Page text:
Another double blind study involving 24 PD patients with MCI, showed that anodal tDCS over left DLPFC along with computer-based cognitive training was noted to produce strong trend towards improved performance in immediate memory skills during follow up (after 4 months). The stimulation was delivered with an intensity of 2 mA for 20 min per se ssion for 4 consecutive weeks (4 sessions/week).[68]

In an another randomized double-blind study involving 16 MCI patients, tDCS with anode over left DLPFC and cathode over the right DLPFC when delivered with an intensity of 2 mA for 30 min for 3 consecutive weeks (3 sessions/week) was noted to produce increased cerebral metabolic activity in dorsolateral, ventrolateral and medial prefrontal cortices, the dorsal anterior cingulate, the anterior and posterior insular regions, and the hippocampal and parahippocampal regions, poststimulation when compared to baseline.[69]

In a recent unpublished open-label study conducted in our laboratory involving ten MCI patients, tDCS with anode over left DLPFC and cathode over the right supraorbital area when delivered with an intensity of 2 mA for 20 min for 5 consecutive days was noted to produce improvements in terms of immediate and delayed recall performance poststimulation with much of the improvements persisting at 1-month follow-up. Some of the studies exploring the utility of tDCS as a tool to improve cognitive performance in patients with MCI are given in [Table 3].
Table 3: Studies investigating the effects of transcranial direct current stimulation on cognitive function in patients with mild cognitive impairment

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  Summary and Conclusions Top


The current review highlights the usefulness of tDCS technique in normal aging and related disorders such as AD and MCI in particular. However, there are several issues that are to be addressed. First, there is a need to devise and standardize the best stimulation protocol comprising the intensity of current, duration of stimulation, electrode placement, and number of sessions of stimulation (single or multiple). Several studies, as summarized earlier, have used current intensity ranging from 1 to 2 mA and the duration of stimulation ranging from 6 to 30 min with varying number of sessions. The second important issue that needs to be addressed is the replication of the efficacy of tDCS in improving cognition by conducting multicentric, double-blind, randomized controlled studies. Such studies will also help in standardizing stimulation parameters. The third issue that needs to be addressed is the need for studies looking into the mechanistic effects of tDCS in improving cognition. Investigational or clinical tDCS studies combined with multimodal brain imaging or mapping techniques are essential to understand the mechanism of action of tDCS as well as the neural basis of cognitive dysfunction. In addition, to understand the variability associated with the response to tDCS, evaluation of genetic factors such as neuroplasticity genes might help in prediction of the outcome of tDCS. Further, most of the studies published till date are largely cross sectional, and the long-term sustenance of the tDCS effects is to be studied systematically. Longitudinal studies evaluating the sustained effects of tDCS, improvement in quality of life, and social autonomy are needed to confirm the promising results. Effects of combined administration of tDCS and cognitive training could further improve the cognitive outcome in MCI. This needs to be evaluated systematically. tDCS, a nascent field, though noninvasive and associated with minimal side effects, the long-term safety is yet to be established. To evaluate the same, future studies must incorporate standard operating procedures and document the side effects using systematic questionnaires.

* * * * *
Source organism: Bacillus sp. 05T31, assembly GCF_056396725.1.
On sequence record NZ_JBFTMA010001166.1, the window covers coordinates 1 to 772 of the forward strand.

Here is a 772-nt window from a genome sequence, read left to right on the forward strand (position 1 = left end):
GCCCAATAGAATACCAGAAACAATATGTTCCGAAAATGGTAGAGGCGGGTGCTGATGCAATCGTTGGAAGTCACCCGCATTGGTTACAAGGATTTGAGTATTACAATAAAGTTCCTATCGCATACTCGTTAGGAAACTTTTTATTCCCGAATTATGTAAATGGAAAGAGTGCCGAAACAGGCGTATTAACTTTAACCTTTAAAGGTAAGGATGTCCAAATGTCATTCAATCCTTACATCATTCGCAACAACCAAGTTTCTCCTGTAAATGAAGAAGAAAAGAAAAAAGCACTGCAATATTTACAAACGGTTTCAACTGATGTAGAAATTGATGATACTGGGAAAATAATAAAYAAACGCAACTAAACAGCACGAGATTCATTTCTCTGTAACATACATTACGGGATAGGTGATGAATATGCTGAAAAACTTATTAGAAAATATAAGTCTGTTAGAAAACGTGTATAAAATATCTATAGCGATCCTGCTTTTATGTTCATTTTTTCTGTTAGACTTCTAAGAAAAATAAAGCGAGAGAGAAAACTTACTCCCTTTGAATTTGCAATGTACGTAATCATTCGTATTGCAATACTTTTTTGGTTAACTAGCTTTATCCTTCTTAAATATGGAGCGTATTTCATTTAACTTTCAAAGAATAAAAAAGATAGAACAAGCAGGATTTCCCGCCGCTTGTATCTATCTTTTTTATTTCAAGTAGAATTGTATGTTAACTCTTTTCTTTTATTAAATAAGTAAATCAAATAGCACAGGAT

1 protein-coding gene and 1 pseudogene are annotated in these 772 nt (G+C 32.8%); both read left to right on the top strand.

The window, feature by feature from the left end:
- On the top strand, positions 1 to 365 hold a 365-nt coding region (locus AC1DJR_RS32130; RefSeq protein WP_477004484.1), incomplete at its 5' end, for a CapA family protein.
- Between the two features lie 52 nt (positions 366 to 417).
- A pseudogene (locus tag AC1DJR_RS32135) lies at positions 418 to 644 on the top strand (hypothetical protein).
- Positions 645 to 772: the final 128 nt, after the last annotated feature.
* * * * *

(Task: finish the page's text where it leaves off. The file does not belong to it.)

Although multiple studies have highlighted the utility of tDCS in various psychiatric disorders,[70] the usage of this technique has been largely restricted to research. Familiarizing tDCS among practicing clinicians by conducting suitable training programs in operating the noninvasive brain stimulation devices. Is the need of the hour.

To conclude, tDCS is a safe noninvasive and cost-effective treatment strategy in combating cognitive dysfunction in elderly and the disorders associated with aging. However, there is a serious lack of studies evaluating the utility of tDCS in MCI, the forerunner of AD. More systematic research into this might help in mitigating cognitive dysfunction in aging and related disorders which will help in reducing to some extent, the socioeconomic burden associated with these disorders.

Acknowledgments

This work partly is supported by the Department of Science and Technology (Government of India) Research Grant (DST/SJF/LSA-02/2014-15) to G.V. V.S. is supported by Department of Health Research, Young Scientist in Newer Research Areas: DHR/HRD/Young Scientist/Type-VI(2)/2015.

Financial support and sponsorship

This work partly is supported by the Department of Science and Technology (Government of India) Research Grant (DST/SJF/LSA-02/2014-15) to G.V. V.S. is supported by Department of Health Research, Young Scientist in Newer Research Areas: DHR/HRD/Young Scientist/Type-VI(2)/2015.

Conflicts of interest

There are no conflicts of interest.